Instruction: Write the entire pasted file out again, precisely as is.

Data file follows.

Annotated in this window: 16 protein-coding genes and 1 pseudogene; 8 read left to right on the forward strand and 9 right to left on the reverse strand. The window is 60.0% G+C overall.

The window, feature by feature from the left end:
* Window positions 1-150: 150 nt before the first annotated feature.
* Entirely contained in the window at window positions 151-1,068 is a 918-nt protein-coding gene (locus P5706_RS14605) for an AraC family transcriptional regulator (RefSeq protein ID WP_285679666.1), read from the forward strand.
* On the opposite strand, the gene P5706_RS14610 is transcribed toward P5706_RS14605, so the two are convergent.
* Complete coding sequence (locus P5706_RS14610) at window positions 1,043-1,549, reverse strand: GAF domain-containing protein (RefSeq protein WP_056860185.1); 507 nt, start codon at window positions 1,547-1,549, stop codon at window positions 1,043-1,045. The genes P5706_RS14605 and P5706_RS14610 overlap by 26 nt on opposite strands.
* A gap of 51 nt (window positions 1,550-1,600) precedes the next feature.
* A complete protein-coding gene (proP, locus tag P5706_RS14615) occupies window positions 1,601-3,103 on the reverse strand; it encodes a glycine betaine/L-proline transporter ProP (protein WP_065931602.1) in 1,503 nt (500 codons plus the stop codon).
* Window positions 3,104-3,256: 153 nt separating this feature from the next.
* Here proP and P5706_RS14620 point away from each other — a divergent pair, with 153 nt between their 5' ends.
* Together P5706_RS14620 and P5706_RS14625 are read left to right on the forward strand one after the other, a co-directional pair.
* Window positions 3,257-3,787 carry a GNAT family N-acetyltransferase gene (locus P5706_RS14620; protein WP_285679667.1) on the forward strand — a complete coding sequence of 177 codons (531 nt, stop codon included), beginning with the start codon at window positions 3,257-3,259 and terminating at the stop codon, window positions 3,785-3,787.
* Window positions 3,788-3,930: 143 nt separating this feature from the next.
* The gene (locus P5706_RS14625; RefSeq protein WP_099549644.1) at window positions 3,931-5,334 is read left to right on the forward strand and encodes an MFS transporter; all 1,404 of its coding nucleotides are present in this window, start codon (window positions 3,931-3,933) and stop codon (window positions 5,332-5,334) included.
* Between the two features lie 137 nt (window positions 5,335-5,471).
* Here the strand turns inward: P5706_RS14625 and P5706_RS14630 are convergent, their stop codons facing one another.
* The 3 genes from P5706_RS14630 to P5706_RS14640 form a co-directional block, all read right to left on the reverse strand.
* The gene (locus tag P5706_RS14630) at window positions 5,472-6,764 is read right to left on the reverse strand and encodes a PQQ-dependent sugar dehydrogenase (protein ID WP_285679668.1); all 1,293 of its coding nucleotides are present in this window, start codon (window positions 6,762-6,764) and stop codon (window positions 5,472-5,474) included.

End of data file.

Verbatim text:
Annotated in this window: 16 protein-coding genes and 1 pseudogene; 8 read left to right on the forward strand and 9 right to left on the reverse strand. The window is 60.0% G+C overall.

The window, feature by feature from the left end:
* Window positions 1-150: 150 nt before the first annotated feature.
* Entirely contained in the window at window positions 151-1,068 is a 918-nt protein-coding gene (locus P5706_RS14605) for an AraC family transcriptional regulator (RefSeq protein ID WP_285679666.1), read from the forward strand.
* On the opposite strand, the gene P5706_RS14610 is transcribed toward P5706_RS14605, so the two are convergent.
* Complete coding sequence (locus P5706_RS14610) at window positions 1,043-1,549, reverse strand: GAF domain-containing protein (RefSeq protein WP_056860185.1); 507 nt, start codon at window positions 1,547-1,549, stop codon at window positions 1,043-1,045. The genes P5706_RS14605 and P5706_RS14610 overlap by 26 nt on opposite strands.
* A gap of 51 nt (window positions 1,550-1,600) precedes the next feature.
* A complete protein-coding gene (proP, locus tag P5706_RS14615) occupies window positions 1,601-3,103 on the reverse strand; it encodes a glycine betaine/L-proline transporter ProP (protein WP_065931602.1) in 1,503 nt (500 codons plus the stop codon).
* Window positions 3,104-3,256: 153 nt separating this feature from the next.
* Here proP and P5706_RS14620 point away from each other — a divergent pair, with 153 nt between their 5' ends.
* Together P5706_RS14620 and P5706_RS14625 are read left to right on the forward strand one after the other, a co-directional pair.
* Window positions 3,257-3,787 carry a GNAT family N-acetyltransferase gene (locus P5706_RS14620; protein WP_285679667.1) on the forward strand — a complete coding sequence of 177 codons (531 nt, stop codon included), beginning with the start codon at window positions 3,257-3,259 and terminating at the stop codon, window positions 3,785-3,787.
* Window positions 3,788-3,930: 143 nt separating this feature from the next.
* The gene (locus P5706_RS14625; RefSeq protein WP_099549644.1) at window positions 3,931-5,334 is read left to right on the forward strand and encodes an MFS transporter; all 1,404 of its coding nucleotides are present in this window, start codon (window positions 3,931-3,933) and stop codon (window positions 5,332-5,334) included.
* Between the two features lie 137 nt (window positions 5,335-5,471).
* Here the strand turns inward: P5706_RS14625 and P5706_RS14630 are convergent, their stop codons facing one another.
* The 3 genes from P5706_RS14630 to P5706_RS14640 form a co-directional block, all read right to left on the reverse strand.
* The gene (locus tag P5706_RS14630) at window positions 5,472-6,764 is read right to left on the reverse strand and encodes a PQQ-dependent sugar dehydrogenase (protein ID WP_285679668.1); all 1,293 of its coding nucleotides are present in this window, start codon (window positions 6,762-6,764) and stop codon (window positions 5,472-5,474) included.